In Our Wheelhouse

Wil sat down in the outfield. A bead of sweat slowly slid down the side of his pink cheek. The outfield was made of rubber; I’m sure it felt like a cushiony relief to him. Wil gets overheated very easily. I placed an icepack I had carried with me on the back of his neck. 

At his previous Challenger baseball game, Wil played 2nd and 3rd base. The weather was cooler and my parents were spectating, so he had plenty of showing off to do. Wil ran after every ball and threw it to his coach on the pitcher’s mound without hesitation. (The coach is diligent about Wil stopping, taking a step and throwing. Wil is equally diligent about following those instructions.) 

A batter in a wheelchair bunted the ball and her sister grabbed the handles of the wheelchair and ran her to first base. The next batter runs every base in a single hit, no matter where his ball lands. Sure enough, after he hit the ball, he tapped all the bases (passing those already on base), then sped across home plate. He raised his arms in success and the spectators cheered. The next batter stepped up to plate and the inning would continue until every player made it home.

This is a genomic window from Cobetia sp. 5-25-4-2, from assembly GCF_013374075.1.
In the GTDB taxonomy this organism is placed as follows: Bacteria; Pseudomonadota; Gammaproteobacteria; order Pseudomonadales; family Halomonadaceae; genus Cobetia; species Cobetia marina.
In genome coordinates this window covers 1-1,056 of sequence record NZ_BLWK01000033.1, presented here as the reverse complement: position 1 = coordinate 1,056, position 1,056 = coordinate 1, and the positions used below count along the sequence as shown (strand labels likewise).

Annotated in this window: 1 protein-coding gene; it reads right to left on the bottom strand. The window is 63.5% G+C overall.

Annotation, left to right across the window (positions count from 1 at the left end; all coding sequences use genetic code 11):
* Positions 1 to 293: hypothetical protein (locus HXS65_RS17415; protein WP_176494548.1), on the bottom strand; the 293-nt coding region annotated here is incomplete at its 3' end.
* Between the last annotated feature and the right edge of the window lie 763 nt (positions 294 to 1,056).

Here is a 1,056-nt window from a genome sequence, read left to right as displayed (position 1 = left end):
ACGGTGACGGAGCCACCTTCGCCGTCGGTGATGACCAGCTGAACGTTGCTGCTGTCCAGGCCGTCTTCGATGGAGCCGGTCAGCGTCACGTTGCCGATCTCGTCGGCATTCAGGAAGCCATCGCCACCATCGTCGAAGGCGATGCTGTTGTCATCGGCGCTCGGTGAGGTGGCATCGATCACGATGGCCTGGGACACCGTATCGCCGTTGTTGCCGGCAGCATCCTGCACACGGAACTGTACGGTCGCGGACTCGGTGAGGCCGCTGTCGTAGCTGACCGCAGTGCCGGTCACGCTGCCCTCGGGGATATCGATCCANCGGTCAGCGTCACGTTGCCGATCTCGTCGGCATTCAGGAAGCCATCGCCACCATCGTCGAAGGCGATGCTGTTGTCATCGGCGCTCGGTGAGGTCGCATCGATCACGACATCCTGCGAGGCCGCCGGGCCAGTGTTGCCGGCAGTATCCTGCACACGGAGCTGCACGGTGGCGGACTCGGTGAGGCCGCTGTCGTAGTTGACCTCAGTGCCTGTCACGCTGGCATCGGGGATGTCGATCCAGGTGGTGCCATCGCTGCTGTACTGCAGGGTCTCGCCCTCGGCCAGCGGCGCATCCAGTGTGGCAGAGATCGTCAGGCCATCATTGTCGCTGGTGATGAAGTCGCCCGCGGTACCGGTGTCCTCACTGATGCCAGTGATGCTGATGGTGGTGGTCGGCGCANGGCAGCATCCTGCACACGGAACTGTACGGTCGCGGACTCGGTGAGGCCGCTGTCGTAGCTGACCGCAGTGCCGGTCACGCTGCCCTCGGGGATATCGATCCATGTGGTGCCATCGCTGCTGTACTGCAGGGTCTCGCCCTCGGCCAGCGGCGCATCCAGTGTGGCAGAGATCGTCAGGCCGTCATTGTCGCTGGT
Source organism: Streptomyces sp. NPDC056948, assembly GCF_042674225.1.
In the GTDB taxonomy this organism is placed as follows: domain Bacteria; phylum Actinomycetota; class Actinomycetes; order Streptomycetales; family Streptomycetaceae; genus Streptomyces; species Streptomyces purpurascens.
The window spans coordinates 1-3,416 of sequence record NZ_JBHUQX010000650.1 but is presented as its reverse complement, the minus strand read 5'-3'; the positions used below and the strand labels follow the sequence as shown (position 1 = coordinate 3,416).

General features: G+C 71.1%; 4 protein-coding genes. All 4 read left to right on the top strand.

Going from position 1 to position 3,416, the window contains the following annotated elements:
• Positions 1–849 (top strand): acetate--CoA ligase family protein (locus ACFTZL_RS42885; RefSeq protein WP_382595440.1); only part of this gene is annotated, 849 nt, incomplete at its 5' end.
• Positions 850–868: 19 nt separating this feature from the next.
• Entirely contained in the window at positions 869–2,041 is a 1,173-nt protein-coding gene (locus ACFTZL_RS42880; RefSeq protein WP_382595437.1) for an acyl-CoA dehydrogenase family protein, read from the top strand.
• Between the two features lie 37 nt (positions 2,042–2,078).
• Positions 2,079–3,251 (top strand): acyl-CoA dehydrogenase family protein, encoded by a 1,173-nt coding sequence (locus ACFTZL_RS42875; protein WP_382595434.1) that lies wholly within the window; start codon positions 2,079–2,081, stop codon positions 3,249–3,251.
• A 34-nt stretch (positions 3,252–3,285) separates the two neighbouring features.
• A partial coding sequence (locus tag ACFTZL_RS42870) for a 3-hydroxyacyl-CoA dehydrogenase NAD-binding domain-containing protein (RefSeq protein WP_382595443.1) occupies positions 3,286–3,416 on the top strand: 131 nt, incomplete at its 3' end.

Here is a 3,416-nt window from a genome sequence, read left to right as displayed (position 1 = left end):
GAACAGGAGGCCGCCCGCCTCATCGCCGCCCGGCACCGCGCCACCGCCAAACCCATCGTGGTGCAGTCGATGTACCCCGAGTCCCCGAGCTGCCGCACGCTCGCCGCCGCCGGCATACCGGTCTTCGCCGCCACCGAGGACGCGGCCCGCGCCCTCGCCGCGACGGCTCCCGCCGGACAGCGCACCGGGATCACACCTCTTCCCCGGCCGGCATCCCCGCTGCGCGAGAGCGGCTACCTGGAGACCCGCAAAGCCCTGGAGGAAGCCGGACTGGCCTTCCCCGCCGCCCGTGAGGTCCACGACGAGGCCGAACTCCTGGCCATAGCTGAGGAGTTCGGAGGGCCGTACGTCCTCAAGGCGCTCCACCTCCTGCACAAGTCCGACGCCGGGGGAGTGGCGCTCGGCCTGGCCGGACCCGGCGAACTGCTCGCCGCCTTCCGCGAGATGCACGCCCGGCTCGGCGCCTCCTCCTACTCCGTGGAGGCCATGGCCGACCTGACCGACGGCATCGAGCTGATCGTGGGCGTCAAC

When a strong hitter came up to bat, the coach asked everyone in the outfield to back up. Wil didn’t budge. A father, who had been standing near us with his son, walked over and crouched down to talk to Wil. The father then reached out his hand, Wil took it and stood up, then we all walked deeper into the outfield. 

I thanked him and he said, “It’s always easier when it’s not coming from Mom or Dad. Music is the only thing that motivates my son. Some days I swear I have constant music playing on my phone.” 

Last Sunday at our Down Syndrome Support Team picnic, Elizabeth and I walked by a boy of about 10 years old. He was walking backwards with his arms spread out wide. His younger sister, a cute blond with pigtails, was trying to run past the width of her brother’s arms and escape to the parking lot. Their parents were a few feet behind them packing up their belongings.  

The boy smiled at us and said, “One thing I don’t like about Down syndrome is they don’t listen!” 

Elizabeth and I laughed. “We know exactly how that is,” I said. “I think we’ve chased her brother at least one thousand times!” 

I find it incredibly refreshing, rejuvenating actually, to be in places where our kids can be themselves without stares, sideways glances or need for explanation. No matter how diverse or similar our children’s disabilities are, there is an underlying understanding. Though you can feel it on the inside, on the outside, it is seen in gestures such as an outstretched hand, cheers for home runs (in any order), and laughs about siblings. 

Kindness, I have found, looks quite “typical” in any place it is shared.

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